Cashing a cheque sir? Sign here, here, here and...

Dropped into town on Saturday with a pal who has single-handedly jiggered up his banking arrangements with just about every bank on the high street - and then some.

So it was that I found myself at the Money Shop, a national chain of next-generation pawn shops, who also allow customers to cash their cheques, even those that are crossed A/C Payee - Not Negotiable.

I won't bore you with the minutia, but crossed cheques cannot normally be negotiated for cash, as they are non negotiable instruments as defined under the Bills of Exchange Act and the Cheques Act.

The Moneyshop and other shops of their ilk manoeuvre around this ageing Act by opening `instant' bank accounts for customers and then allowing them to go `overdrawn' the value of the cheque they want to cash.

When the cheque clears, their balance is reduced to zero and everyone's happy. Well, kind of, as the shop takes an arrangement fee, anywhere between 6 and 15 per cent, of of the cheque value.

They also require ID from the customers. Lots of ID. Like three items and will only accept cheques for instant cash payments from selected major companies, including, of course, the DSS and other government departments.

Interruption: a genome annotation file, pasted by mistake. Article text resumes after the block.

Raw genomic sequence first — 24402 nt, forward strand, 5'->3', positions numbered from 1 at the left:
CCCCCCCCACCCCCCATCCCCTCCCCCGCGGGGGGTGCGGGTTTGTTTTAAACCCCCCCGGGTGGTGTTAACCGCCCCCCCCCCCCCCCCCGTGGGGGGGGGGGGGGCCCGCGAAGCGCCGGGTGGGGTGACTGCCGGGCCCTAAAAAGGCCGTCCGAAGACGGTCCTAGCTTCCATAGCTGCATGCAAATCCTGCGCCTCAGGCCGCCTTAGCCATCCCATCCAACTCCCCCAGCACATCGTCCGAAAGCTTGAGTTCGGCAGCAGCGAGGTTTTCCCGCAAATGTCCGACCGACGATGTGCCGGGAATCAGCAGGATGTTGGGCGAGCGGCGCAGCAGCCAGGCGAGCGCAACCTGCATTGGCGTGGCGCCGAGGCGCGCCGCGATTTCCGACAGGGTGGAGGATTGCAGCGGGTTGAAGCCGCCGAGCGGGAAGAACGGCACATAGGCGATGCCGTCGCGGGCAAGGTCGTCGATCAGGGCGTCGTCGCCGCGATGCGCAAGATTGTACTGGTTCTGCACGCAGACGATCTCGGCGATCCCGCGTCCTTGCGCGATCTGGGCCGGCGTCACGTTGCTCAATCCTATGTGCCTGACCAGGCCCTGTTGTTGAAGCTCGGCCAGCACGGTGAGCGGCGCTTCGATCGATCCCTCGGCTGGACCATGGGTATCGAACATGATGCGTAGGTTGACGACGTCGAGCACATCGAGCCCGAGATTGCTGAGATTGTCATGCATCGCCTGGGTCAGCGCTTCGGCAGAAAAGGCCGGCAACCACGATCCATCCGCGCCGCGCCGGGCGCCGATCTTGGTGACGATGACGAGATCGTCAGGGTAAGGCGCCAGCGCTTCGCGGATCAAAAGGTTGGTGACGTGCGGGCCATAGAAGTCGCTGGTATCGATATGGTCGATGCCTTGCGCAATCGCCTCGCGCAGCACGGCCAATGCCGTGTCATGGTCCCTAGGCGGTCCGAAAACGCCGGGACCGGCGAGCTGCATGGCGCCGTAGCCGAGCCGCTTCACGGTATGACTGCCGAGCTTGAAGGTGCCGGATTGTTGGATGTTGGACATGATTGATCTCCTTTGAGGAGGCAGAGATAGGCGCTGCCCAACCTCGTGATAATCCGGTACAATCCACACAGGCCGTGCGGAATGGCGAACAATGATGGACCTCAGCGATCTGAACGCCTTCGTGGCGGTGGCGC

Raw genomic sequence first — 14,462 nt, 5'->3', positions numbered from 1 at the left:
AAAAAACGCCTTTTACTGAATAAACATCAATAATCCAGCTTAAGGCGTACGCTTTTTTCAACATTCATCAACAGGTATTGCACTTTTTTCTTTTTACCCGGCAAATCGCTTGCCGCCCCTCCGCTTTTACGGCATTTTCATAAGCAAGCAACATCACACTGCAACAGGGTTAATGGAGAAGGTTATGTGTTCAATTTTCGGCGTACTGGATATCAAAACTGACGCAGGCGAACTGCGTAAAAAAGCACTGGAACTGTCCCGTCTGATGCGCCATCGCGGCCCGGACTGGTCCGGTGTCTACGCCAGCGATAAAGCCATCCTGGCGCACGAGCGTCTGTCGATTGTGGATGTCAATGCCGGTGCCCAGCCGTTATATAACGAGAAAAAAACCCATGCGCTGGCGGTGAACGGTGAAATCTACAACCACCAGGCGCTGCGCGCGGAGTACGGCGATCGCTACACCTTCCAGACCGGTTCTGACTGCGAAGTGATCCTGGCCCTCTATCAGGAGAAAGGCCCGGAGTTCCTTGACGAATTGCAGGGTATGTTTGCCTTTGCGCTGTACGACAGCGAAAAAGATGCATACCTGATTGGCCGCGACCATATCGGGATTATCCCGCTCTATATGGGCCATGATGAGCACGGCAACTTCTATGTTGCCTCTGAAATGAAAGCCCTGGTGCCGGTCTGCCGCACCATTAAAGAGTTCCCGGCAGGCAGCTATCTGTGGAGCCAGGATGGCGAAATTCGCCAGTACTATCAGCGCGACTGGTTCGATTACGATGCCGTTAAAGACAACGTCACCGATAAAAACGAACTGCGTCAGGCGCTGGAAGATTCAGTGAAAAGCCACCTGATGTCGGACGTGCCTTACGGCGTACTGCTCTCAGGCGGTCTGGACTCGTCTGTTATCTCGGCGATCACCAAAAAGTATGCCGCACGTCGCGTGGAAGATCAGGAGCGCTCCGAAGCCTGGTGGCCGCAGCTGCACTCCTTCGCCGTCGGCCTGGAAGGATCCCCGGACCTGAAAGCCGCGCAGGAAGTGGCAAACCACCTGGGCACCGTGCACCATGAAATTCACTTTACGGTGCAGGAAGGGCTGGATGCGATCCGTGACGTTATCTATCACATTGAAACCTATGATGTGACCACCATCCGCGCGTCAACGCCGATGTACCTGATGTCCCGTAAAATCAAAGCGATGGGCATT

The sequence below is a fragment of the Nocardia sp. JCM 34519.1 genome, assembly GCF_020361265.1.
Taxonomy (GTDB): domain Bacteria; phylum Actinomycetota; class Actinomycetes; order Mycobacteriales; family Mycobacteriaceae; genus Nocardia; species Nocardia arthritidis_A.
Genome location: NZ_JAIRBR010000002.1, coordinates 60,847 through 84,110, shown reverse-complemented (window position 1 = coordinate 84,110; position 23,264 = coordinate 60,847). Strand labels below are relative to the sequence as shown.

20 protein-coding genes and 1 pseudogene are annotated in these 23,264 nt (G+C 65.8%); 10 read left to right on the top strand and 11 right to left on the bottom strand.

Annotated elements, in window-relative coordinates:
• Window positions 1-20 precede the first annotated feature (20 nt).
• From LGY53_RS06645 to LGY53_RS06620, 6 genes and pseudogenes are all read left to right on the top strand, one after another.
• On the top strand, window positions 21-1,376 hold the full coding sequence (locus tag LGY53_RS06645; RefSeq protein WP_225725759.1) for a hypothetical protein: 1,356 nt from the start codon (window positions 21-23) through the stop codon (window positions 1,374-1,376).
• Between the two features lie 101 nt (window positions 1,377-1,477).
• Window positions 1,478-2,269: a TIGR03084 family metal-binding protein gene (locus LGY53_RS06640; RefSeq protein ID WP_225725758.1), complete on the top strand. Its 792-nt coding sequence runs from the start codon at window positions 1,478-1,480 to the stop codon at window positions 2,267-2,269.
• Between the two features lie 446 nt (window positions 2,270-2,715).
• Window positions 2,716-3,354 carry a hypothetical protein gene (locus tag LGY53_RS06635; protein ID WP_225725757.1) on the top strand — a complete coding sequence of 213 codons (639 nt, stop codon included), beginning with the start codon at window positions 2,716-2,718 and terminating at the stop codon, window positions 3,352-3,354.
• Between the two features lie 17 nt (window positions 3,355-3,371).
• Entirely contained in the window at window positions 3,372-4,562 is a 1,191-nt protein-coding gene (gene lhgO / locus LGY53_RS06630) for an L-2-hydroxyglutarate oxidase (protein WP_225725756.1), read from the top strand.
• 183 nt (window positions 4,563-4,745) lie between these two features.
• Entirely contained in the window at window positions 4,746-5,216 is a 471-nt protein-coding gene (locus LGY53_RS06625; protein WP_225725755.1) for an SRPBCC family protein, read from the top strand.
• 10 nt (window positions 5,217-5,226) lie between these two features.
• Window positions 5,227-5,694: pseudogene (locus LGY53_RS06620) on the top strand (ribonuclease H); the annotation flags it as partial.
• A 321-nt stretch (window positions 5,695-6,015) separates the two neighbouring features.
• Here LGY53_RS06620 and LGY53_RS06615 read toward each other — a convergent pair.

So what happens if a cheque bounces, for whatever reason?

Interestingly, the customer isn't always liable, as some of the commission the customer pays apparently goes towards an insurance policy against the cheque being fraudulent or similar.

Which is why Money Shops asks for two or even three forms of ID from its customers, as security against fraud and other nasties.

My pal cashed his cheque and paid a whopping 8 per cent commission, which I thought a tad steep, so I asked the assistant what APR the company charged on its cheque cashing arrangements.

On a typical £100 cheque transaction, the commission is 15.00, which, it says here, equates to an APR of 441.1 per cent.

Words fail me!...